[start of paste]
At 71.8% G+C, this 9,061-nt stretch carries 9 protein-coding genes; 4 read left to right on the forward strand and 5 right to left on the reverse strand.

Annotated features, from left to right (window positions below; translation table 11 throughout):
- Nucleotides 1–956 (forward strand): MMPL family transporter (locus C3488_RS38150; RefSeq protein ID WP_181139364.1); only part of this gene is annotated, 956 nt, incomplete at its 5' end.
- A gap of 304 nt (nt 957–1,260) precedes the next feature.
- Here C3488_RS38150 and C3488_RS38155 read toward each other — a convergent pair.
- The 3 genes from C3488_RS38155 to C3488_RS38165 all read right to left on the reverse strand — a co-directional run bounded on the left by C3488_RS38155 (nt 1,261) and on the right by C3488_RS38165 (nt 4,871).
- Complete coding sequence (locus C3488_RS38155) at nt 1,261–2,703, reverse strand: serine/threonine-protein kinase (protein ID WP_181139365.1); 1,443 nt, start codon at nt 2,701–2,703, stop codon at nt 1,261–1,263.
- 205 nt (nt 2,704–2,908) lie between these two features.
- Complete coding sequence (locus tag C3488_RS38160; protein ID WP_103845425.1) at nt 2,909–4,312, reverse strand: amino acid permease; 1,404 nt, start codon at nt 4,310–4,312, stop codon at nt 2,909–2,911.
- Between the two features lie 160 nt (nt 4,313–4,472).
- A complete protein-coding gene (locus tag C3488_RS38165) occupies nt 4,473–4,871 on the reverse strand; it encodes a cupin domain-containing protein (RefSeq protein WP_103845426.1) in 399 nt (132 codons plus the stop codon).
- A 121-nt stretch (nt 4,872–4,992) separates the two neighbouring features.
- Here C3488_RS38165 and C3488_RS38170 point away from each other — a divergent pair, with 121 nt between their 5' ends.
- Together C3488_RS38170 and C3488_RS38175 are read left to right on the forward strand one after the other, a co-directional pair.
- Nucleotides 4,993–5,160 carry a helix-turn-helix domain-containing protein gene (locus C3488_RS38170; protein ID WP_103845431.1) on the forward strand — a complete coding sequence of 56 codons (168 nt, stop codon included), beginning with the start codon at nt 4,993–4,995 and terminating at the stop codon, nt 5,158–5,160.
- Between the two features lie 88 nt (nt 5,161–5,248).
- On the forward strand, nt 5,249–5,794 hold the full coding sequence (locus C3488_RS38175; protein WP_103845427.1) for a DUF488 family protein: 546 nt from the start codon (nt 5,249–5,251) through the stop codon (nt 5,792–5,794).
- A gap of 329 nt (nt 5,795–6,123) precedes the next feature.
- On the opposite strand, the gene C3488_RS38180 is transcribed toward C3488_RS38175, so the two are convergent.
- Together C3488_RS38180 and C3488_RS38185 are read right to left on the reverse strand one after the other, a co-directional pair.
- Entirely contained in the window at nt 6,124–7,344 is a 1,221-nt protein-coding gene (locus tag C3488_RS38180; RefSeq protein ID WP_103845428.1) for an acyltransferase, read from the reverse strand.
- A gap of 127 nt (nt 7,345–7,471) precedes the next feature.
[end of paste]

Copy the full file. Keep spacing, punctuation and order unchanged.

At 71.8% G+C, this 9,061-nt stretch carries 9 protein-coding genes; 4 read left to right on the forward strand and 5 right to left on the reverse strand.

Annotated features, from left to right (window positions below; translation table 11 throughout):
- Nucleotides 1–956 (forward strand): MMPL family transporter (locus C3488_RS38150; RefSeq protein ID WP_181139364.1); only part of this gene is annotated, 956 nt, incomplete at its 5' end.
- A gap of 304 nt (nt 957–1,260) precedes the next feature.
- Here C3488_RS38150 and C3488_RS38155 read toward each other — a convergent pair.
- The 3 genes from C3488_RS38155 to C3488_RS38165 all read right to left on the reverse strand — a co-directional run bounded on the left by C3488_RS38155 (nt 1,261) and on the right by C3488_RS38165 (nt 4,871).
- Complete coding sequence (locus C3488_RS38155) at nt 1,261–2,703, reverse strand: serine/threonine-protein kinase (protein ID WP_181139365.1); 1,443 nt, start codon at nt 2,701–2,703, stop codon at nt 1,261–1,263.
- 205 nt (nt 2,704–2,908) lie between these two features.
- Complete coding sequence (locus tag C3488_RS38160; protein ID WP_103845425.1) at nt 2,909–4,312, reverse strand: amino acid permease; 1,404 nt, start codon at nt 4,310–4,312, stop codon at nt 2,909–2,911.
- Between the two features lie 160 nt (nt 4,313–4,472).
- A complete protein-coding gene (locus tag C3488_RS38165) occupies nt 4,473–4,871 on the reverse strand; it encodes a cupin domain-containing protein (RefSeq protein WP_103845426.1) in 399 nt (132 codons plus the stop codon).
- A 121-nt stretch (nt 4,872–4,992) separates the two neighbouring features.
- Here C3488_RS38165 and C3488_RS38170 point away from each other — a divergent pair, with 121 nt between their 5' ends.
- Together C3488_RS38170 and C3488_RS38175 are read left to right on the forward strand one after the other, a co-directional pair.
- Nucleotides 4,993–5,160 carry a helix-turn-helix domain-containing protein gene (locus C3488_RS38170; protein ID WP_103845431.1) on the forward strand — a complete coding sequence of 56 codons (168 nt, stop codon included), beginning with the start codon at nt 4,993–4,995 and terminating at the stop codon, nt 5,158–5,160.
- Between the two features lie 88 nt (nt 5,161–5,248).
- On the forward strand, nt 5,249–5,794 hold the full coding sequence (locus C3488_RS38175; protein WP_103845427.1) for a DUF488 family protein: 546 nt from the start codon (nt 5,249–5,251) through the stop codon (nt 5,792–5,794).
- A gap of 329 nt (nt 5,795–6,123) precedes the next feature.
- On the opposite strand, the gene C3488_RS38180 is transcribed toward C3488_RS38175, so the two are convergent.
- Together C3488_RS38180 and C3488_RS38185 are read right to left on the reverse strand one after the other, a co-directional pair.
- Entirely contained in the window at nt 6,124–7,344 is a 1,221-nt protein-coding gene (locus tag C3488_RS38180; RefSeq protein ID WP_103845428.1) for an acyltransferase, read from the reverse strand.
- A gap of 127 nt (nt 7,345–7,471) precedes the next feature.